Environmental pollutants have a strong impact on human health. It has been estimated that up to 90 per cent of all human cancers are due to exposure to chemical carcinogens. These chemicals fall mainly into the category of epigenetic or genotoxic carcinogens. The target of the genotoxic chemicals is clearly DNA. Reactive chemicals or metabolically produced intermediates bind covalently to DNA bases, and several nucleophilic substitution sites in DNA have been noted. The adduct formation in DNA is not a random process, when it is a question of bulky aromatic hydrocarbon like benzo[a]pyrene the process is highly stereoselective. The damage in DNA may be repaired efficiently and with high fidelity depending on the three-dimensional shape and location of adducts. However, if the repair fails for some reason, the DNA modified by the carcinogen may cause a mutation in cell replication. The mutation may bring about cell dysfunction which is the initiation phase of tumourigenesis. The challenge of the environmental exposure-related cancer studies are that the biological outcome is a result of the interaction of the exposure and genome of an individual. This underlines the supposition that gene-environment interactions are at the core of a specific disease outcome.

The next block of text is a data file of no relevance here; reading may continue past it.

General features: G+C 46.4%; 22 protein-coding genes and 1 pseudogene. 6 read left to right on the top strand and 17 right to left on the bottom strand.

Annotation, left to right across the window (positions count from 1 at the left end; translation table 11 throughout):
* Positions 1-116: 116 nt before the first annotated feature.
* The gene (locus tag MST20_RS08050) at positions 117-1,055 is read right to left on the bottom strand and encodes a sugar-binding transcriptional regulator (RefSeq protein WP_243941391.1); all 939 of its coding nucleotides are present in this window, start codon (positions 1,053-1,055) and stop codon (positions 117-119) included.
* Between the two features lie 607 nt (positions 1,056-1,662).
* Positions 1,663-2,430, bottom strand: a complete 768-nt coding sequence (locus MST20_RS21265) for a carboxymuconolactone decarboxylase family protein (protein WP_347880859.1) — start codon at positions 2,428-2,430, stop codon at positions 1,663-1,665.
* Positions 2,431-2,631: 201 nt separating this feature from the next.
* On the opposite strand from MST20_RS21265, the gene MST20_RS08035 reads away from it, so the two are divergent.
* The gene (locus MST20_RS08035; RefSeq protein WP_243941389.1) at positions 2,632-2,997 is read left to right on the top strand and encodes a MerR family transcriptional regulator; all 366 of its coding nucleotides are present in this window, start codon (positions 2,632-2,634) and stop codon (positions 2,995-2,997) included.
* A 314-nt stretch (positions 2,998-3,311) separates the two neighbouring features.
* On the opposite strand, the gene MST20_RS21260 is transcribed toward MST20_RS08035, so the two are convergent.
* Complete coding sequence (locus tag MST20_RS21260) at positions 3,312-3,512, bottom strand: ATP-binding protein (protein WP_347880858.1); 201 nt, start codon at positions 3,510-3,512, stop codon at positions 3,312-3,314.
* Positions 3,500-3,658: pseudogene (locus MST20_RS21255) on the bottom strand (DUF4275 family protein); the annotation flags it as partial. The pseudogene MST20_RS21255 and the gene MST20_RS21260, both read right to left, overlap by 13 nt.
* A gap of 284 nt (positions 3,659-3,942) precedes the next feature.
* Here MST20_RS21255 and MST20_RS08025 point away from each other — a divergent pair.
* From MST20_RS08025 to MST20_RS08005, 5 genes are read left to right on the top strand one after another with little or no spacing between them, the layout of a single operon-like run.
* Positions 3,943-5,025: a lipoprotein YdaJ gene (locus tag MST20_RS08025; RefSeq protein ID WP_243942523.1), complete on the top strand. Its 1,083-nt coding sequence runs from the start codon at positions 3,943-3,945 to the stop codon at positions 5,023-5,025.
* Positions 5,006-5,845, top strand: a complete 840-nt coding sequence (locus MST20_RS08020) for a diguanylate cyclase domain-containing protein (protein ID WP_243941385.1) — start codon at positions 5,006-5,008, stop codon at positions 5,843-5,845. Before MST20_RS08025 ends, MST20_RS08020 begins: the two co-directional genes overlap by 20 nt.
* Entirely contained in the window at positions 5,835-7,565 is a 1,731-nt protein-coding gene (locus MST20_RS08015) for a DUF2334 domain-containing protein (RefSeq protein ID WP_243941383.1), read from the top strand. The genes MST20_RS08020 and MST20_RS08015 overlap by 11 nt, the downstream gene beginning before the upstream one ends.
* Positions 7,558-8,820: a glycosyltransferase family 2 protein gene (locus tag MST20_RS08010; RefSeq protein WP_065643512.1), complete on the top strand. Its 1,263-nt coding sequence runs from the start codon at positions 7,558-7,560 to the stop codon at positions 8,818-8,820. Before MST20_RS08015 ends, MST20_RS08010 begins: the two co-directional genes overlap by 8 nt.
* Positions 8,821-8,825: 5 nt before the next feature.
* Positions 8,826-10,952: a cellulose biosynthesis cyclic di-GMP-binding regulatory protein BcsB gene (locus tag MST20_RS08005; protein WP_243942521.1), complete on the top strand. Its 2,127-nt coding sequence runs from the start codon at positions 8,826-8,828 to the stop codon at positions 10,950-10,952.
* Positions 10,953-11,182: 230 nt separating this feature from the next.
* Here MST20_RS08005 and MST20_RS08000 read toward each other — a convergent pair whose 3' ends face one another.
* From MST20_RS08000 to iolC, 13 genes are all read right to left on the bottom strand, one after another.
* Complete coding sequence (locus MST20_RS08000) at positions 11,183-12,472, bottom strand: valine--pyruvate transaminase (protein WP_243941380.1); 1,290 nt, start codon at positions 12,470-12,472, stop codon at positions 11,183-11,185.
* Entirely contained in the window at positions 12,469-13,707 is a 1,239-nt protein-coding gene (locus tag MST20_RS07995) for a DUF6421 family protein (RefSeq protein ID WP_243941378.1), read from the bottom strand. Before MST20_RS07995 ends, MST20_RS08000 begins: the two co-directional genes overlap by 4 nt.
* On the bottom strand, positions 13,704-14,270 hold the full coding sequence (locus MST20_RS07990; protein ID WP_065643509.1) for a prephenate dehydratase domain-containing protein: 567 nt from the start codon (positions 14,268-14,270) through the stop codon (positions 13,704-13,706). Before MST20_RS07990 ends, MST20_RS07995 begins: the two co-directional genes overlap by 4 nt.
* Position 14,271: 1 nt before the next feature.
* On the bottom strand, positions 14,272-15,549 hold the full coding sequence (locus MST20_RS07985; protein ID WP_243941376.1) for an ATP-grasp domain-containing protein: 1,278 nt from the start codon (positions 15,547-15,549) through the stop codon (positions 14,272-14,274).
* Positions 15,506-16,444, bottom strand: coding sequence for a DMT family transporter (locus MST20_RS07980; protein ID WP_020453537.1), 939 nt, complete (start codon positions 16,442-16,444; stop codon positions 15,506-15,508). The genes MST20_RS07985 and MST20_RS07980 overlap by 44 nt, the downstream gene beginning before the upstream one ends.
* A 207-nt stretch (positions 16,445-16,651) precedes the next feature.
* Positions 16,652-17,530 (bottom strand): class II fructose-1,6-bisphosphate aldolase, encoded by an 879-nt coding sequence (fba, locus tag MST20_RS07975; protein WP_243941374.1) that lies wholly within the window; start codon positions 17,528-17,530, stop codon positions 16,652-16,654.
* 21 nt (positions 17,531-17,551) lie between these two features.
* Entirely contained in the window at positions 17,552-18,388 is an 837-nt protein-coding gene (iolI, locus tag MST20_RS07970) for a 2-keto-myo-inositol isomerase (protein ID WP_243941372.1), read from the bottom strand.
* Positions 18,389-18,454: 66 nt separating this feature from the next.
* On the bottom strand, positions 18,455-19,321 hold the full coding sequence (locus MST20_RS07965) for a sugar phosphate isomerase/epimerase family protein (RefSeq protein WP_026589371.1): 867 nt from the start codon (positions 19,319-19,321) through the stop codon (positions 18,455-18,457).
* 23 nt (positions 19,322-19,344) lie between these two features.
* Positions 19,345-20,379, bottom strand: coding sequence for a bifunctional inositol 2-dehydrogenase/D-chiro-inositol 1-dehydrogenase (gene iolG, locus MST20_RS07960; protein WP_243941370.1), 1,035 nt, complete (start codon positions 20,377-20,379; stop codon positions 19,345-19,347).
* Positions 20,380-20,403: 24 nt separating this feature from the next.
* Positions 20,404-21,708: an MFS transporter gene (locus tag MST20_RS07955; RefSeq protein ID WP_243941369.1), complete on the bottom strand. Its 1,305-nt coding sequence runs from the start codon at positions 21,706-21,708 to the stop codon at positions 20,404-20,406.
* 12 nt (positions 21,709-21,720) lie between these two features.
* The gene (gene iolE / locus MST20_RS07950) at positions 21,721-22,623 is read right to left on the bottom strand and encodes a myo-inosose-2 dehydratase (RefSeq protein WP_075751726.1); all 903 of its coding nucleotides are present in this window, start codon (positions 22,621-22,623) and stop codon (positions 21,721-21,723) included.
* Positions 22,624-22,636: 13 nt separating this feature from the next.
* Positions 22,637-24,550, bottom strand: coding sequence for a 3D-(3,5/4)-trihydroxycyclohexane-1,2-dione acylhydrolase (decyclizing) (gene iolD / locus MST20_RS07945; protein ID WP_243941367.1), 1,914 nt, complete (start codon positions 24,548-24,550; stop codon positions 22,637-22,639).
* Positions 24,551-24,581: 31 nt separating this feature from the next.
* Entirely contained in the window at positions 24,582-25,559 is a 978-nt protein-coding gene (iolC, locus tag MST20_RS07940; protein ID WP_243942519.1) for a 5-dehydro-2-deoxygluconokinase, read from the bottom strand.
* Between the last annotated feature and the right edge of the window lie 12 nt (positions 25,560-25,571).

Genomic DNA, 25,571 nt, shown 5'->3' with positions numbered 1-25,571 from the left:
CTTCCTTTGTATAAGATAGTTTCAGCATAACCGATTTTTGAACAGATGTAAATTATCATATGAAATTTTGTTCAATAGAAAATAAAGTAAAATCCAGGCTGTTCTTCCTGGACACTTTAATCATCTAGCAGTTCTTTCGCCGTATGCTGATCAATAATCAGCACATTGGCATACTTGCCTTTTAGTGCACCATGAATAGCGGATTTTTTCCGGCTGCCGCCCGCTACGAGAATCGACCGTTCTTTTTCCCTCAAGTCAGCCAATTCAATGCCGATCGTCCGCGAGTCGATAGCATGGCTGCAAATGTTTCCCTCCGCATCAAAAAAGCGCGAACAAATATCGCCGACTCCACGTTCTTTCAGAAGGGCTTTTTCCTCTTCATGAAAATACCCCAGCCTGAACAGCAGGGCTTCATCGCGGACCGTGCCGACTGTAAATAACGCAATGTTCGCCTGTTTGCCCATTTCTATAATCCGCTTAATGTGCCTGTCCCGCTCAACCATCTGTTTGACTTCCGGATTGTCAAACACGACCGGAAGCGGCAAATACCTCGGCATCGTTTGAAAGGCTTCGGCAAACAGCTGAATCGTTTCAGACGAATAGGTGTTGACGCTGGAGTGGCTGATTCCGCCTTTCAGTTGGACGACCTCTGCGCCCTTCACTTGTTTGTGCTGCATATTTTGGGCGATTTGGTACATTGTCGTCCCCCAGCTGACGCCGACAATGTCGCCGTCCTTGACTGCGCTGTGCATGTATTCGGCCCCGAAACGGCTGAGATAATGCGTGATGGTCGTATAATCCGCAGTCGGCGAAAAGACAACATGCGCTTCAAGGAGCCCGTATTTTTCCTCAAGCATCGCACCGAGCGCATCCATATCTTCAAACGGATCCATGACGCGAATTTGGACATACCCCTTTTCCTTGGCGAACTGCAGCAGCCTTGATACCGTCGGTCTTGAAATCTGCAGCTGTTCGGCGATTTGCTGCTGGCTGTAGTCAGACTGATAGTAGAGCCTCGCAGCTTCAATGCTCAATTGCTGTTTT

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- The Role of DNA Damage and DNA-Damaging Environmental Chemicals in Carcinogenesis
- Springer Netherlands
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